Credit to Coldplay for kicking off the conversation about live music's environmental impact, but Massive Attack are taking things a step further. The band announced in November that they were teaming up with experts at the University of Manchester's Tyndall Centre for Climate Change Research to analyse the carbon footprint of their tours and to set out strategies for minimising or even eliminating it.
As Robert Del Naja noted in the Guardian, regardless of their stature as an internationally renowned act, on their own they would be unable to make a meaningful difference: "Any unilateral actions we take now would prove futile unless our industry moves together, and to create systemic change there is no real alternative to collective action." Wholesale changes are needed; "business as usual ... is unacceptable".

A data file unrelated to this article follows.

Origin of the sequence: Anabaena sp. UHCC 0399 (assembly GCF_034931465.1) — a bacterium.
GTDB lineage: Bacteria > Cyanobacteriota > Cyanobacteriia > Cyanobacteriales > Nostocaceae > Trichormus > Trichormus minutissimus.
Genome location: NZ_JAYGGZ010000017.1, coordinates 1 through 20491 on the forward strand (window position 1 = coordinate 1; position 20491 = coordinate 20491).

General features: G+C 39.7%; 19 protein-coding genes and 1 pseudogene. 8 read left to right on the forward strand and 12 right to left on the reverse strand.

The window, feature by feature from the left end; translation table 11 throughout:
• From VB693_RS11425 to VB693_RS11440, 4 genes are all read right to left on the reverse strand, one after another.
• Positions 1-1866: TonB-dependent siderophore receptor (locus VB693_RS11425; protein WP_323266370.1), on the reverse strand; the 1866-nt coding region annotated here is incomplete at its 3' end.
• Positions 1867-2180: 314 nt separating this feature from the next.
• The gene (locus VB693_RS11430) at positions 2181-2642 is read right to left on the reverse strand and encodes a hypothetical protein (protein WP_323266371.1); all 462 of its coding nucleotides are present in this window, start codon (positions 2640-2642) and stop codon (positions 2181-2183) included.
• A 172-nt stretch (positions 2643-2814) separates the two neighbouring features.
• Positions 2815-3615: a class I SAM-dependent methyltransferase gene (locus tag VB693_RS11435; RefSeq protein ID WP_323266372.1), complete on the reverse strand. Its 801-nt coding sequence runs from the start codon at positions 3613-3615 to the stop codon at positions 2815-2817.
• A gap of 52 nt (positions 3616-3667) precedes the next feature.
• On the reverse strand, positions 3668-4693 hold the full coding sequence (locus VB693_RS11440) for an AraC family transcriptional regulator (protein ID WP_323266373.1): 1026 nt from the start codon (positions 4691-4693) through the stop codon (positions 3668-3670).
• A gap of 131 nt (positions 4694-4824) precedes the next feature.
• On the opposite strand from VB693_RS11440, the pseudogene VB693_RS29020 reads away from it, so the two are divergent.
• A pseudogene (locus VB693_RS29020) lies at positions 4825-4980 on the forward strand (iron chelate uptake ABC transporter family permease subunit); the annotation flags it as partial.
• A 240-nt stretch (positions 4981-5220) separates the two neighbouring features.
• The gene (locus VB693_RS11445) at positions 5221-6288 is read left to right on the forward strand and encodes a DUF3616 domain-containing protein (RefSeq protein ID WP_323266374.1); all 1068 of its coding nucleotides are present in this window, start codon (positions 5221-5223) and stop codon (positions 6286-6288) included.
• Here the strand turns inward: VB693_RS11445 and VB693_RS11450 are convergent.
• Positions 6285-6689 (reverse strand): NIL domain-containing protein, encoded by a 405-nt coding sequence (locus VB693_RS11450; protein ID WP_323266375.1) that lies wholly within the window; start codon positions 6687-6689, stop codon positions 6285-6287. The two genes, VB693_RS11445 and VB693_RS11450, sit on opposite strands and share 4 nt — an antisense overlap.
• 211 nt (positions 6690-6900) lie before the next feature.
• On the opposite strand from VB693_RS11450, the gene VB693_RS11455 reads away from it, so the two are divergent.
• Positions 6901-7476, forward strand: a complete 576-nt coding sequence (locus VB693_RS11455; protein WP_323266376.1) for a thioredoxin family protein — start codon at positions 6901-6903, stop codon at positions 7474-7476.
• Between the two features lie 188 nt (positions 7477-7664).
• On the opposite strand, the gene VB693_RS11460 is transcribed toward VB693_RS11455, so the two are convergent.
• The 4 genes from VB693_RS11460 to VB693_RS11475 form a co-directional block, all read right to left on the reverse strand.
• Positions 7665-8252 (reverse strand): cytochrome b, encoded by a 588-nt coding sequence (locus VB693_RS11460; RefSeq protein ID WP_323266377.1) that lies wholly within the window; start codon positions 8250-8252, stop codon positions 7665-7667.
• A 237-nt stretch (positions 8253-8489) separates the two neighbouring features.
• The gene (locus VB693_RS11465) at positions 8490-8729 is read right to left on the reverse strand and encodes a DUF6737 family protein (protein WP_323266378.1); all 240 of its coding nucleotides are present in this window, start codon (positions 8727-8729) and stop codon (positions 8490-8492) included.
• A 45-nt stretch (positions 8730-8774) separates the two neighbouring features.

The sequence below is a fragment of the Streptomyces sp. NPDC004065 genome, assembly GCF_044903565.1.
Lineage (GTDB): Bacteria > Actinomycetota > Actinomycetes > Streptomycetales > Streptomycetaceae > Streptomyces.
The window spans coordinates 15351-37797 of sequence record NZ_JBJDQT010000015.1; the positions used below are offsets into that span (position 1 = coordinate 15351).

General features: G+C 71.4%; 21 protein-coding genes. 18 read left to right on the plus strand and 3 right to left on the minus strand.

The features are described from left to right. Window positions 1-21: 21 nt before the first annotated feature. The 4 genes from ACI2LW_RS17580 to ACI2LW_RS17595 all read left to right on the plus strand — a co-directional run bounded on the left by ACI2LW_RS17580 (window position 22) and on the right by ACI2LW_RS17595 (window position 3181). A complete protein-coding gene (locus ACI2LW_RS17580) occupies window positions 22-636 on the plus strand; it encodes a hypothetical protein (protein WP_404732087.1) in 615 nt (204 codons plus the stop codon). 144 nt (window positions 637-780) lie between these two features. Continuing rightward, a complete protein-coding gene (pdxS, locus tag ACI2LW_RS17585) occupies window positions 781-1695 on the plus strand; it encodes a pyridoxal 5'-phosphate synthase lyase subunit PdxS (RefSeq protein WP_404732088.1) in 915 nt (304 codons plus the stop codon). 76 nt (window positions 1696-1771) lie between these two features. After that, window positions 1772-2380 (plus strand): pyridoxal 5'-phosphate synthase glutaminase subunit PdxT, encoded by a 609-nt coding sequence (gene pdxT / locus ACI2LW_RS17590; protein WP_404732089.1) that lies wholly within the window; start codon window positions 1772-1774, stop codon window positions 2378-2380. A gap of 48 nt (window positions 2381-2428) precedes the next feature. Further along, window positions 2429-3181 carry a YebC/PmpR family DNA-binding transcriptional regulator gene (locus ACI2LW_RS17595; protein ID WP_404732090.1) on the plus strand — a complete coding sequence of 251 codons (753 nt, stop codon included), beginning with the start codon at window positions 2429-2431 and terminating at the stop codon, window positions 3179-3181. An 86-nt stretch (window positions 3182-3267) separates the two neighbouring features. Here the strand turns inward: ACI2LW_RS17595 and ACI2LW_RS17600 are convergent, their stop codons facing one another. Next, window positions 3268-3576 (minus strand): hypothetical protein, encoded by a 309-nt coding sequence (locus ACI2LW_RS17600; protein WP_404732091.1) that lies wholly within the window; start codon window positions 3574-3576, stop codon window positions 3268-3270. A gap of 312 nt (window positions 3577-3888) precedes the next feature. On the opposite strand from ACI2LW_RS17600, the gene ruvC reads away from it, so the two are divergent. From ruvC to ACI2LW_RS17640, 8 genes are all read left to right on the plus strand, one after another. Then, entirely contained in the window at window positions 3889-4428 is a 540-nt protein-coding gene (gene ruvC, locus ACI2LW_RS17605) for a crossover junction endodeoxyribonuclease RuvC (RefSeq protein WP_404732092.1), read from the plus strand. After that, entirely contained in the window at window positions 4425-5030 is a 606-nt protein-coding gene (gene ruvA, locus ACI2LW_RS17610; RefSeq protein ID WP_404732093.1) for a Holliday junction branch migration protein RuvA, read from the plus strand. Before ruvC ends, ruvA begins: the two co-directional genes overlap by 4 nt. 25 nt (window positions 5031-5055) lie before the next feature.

Artists have a measure of control over the emissions created by their own travel and tour production, and could therefore make changes relatively easily. However, it will be significantly harder to effect a fundamental shift in the behaviour and habits of audiences and venues - but it's imperative that the recommendations that ultimately emerge from the research project address both, given that together they're estimated to "account for as much as 93% of all the CO2 emissions generated by major music events".